That didn’t go so well. I left it in the rough and was able to get up and in from there for bogey. I three putted number seven for bogey and bogeyed eight from the middle of the fairway with a wedge in my hand to head to the par five ninth at +4.

After driving into the fescue left and squibbing it out, I had 235 yards left to the pin over a huge lake. Figuring I have nothing to lose (which of course is ridiculous), I pull out a three-iron rescue and ALMOST hit it perfectly. Almost being the key word, as I almost clear the water but don’t. Double bogey to finish the outward nine and a discouraging 42.

After driving into the fescue left, my approach on the par four tenth goes WAY left into heavier fescue and I’m ready to walk in. I was able to find the ball, hack out and make bogey. The 235 yard par three eleventh was next. It plays into a two-club wind.


I hit a soaring two-iron rescue to 15 feet and make par but on the par five 12th, I proceed to hit the ball so far right that I can only laugh. I literally hit it 50 yards right of the hole boundary. I’m forced to reload and I’m almost fortunate enough to squeeze a bogey out. Alas, I miss a four footer and take double.

I’m now feeling pretty sorry for myself, sitting at +9 for the day. I finally hit a fairway with my driver on 13, only my third of the day but three putt for another bogey. I also bogey the short par three 14th.

I just want to go home. It’s starting to get dark out now – we’re about five hours into the round and we’re only on hole 15. Brutal.

My carefree attitude about my score was in full effect on 15. I hit a really nice drive but for whatever reason, Hunters ends the fairway at about 275 yards from the tee and has a 40 yard stretch of rough, penalizing good straight shots. So I’m sitting in a horrible lie after a great drive and proceed to hit my layup down the left side of the fairway.

I walk up to see my ball has somehow ended up in a pond just left and short of the green. Half of the ball is looking up at me and half is submerged…

“Who cares”, I shout as I approach the ball LEFT HANDED, turn my eight iron over and take my best Mike Weir swing.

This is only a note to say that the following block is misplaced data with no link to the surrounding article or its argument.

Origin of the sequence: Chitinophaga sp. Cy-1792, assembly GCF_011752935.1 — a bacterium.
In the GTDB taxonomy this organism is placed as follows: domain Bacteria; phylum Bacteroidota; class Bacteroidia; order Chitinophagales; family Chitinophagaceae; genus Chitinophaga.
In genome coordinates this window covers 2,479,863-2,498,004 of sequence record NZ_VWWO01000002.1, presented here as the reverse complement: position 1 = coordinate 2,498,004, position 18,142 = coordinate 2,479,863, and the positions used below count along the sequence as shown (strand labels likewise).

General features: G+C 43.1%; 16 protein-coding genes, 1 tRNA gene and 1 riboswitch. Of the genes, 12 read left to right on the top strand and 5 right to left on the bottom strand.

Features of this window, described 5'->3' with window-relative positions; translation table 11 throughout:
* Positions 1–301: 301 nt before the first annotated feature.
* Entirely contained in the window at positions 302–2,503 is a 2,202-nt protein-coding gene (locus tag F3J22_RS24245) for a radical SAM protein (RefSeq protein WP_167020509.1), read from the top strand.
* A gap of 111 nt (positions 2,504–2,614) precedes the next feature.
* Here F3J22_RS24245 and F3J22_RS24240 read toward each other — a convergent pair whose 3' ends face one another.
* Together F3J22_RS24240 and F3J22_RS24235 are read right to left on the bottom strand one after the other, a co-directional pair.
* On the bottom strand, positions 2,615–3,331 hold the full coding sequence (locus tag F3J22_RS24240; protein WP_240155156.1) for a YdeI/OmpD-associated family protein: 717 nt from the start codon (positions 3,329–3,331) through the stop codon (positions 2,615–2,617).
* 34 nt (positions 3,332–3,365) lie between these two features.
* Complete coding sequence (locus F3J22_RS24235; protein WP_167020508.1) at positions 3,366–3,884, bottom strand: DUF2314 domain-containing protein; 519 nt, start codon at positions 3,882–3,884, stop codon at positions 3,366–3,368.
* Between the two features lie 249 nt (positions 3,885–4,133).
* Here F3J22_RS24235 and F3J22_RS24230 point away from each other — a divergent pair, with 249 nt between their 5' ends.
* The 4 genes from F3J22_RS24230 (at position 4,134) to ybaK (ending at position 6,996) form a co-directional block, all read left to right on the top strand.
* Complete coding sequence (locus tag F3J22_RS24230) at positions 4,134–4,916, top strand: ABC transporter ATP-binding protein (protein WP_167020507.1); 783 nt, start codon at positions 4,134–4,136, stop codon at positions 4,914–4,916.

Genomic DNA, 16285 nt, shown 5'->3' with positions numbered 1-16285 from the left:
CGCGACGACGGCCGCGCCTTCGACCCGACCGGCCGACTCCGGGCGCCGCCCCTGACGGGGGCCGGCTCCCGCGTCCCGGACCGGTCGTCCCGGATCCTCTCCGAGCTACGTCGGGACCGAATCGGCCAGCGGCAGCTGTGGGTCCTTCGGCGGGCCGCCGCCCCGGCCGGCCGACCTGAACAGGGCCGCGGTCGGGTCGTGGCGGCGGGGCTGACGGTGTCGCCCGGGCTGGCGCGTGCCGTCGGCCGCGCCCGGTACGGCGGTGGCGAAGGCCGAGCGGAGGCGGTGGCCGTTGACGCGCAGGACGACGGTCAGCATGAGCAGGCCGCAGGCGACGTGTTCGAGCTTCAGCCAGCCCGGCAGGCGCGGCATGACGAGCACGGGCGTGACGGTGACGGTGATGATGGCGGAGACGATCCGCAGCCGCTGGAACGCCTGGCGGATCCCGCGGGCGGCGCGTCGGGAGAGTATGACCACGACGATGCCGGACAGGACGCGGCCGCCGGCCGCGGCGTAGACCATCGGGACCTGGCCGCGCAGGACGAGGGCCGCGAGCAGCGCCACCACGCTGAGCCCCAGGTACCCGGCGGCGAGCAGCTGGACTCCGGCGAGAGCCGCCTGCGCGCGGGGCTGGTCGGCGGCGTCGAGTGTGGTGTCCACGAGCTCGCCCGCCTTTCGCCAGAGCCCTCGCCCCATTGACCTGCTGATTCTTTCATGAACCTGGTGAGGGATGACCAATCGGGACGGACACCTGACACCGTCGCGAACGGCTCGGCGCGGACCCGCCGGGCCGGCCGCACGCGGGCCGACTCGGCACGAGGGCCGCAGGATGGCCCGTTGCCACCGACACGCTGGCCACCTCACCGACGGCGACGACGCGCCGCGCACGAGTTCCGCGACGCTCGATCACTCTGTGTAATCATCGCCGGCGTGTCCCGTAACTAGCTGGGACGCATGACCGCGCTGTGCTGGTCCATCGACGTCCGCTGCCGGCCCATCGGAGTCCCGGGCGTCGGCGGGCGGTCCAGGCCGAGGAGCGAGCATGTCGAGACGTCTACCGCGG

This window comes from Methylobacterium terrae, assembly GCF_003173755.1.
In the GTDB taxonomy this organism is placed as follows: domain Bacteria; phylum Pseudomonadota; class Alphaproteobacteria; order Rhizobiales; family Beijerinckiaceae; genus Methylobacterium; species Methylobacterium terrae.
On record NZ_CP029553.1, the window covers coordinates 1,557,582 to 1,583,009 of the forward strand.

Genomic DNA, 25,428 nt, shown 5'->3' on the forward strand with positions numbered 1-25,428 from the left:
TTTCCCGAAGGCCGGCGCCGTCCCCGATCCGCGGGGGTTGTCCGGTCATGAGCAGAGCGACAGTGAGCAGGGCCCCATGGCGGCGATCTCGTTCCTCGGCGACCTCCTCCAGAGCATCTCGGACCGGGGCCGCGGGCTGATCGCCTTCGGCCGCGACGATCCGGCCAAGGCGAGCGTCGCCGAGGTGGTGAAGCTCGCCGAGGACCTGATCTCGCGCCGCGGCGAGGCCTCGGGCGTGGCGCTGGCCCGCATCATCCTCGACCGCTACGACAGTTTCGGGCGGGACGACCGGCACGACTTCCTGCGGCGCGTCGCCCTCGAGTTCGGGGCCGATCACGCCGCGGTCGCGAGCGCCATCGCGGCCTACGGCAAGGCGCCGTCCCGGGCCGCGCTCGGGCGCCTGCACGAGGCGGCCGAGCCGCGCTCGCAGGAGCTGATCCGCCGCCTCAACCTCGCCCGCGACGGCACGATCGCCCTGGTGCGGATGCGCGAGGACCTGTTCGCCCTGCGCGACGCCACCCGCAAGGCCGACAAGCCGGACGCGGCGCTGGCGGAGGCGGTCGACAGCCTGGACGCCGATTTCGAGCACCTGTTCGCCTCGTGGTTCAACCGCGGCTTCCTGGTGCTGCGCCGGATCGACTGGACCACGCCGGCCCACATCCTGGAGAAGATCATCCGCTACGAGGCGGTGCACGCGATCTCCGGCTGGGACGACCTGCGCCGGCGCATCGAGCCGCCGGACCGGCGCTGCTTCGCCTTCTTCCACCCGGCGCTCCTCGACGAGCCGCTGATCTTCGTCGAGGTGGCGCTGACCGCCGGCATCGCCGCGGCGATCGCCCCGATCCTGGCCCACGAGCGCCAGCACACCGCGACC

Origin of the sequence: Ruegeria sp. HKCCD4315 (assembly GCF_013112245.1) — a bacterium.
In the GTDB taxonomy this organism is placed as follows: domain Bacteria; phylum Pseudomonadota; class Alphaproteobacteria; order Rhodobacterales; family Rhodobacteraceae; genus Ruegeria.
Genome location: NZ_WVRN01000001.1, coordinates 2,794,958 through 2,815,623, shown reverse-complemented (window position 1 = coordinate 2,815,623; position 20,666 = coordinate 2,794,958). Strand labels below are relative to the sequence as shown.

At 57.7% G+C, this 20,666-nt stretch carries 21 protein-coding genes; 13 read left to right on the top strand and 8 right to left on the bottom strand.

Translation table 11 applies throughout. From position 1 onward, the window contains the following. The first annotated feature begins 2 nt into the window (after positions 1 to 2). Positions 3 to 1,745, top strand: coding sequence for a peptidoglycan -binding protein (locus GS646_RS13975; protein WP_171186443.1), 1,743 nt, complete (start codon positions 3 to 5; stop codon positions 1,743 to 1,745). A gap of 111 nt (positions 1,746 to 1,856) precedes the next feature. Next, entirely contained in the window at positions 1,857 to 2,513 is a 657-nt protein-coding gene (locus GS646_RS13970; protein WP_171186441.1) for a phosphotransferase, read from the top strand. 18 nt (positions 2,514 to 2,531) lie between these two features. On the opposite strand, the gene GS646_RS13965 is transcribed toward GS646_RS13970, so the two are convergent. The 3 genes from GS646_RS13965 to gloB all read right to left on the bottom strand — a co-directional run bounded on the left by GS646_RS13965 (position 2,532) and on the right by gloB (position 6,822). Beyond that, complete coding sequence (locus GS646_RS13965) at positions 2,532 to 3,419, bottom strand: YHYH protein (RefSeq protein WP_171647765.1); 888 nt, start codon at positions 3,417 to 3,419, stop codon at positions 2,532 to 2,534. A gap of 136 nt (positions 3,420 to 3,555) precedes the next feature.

SPLASH! Nice follow through, eyes open…no ball.

It’s laughing at me, still in the water. I HATE this game!

“Guess I’ll drop now.”

I take a lovely snowman on the par five, almost eagle the par four 16th (I did birdie!), three putt the 245 yard par three 17th for bogey after hitting a gorgeous 3-iron tee shot and routinely par the 18th for a fantastic 44 on the back and 86 overall.

I end up in a tie for 48th on the day out of the 63 golfers who teed up and now find myself back in 28th place overall on tour. Only the top 30 at the end of the year are exempt for next season and I’m unable to play in the fifth leg of the tour being held at Sparrow Lakes in August.

That means I’ll likely be on the outside looking in for the tour’s final stop in September at Thundering Waters. I’ve played pretty decently this year but one bad event cost me. Oh well…no one to blame but myself.

I couldn’t have played worse on Sunday but things ARE looking up. I took Friday off work and got to play some free golf out at Legends on the Niagara (Battlefield Course) with Harris. We played the tips, all 7300+ yards on soggy fairways – I literally had about ten yards of roll combined ALL DAY.

Here’s the good part. I hit 13 out of 14 fairways today!!! That’s definitely a personal best. Hitting 3 and 4 irons into the greens all day, I still hit 8 greens in regulation and had a yip-free putting day going back to my old stroke. I still shot a disappointing 82 but I played MUCH BETTER than the score indicates.

We’ll see if the better swing holds up this morning when I play at St. Catharines.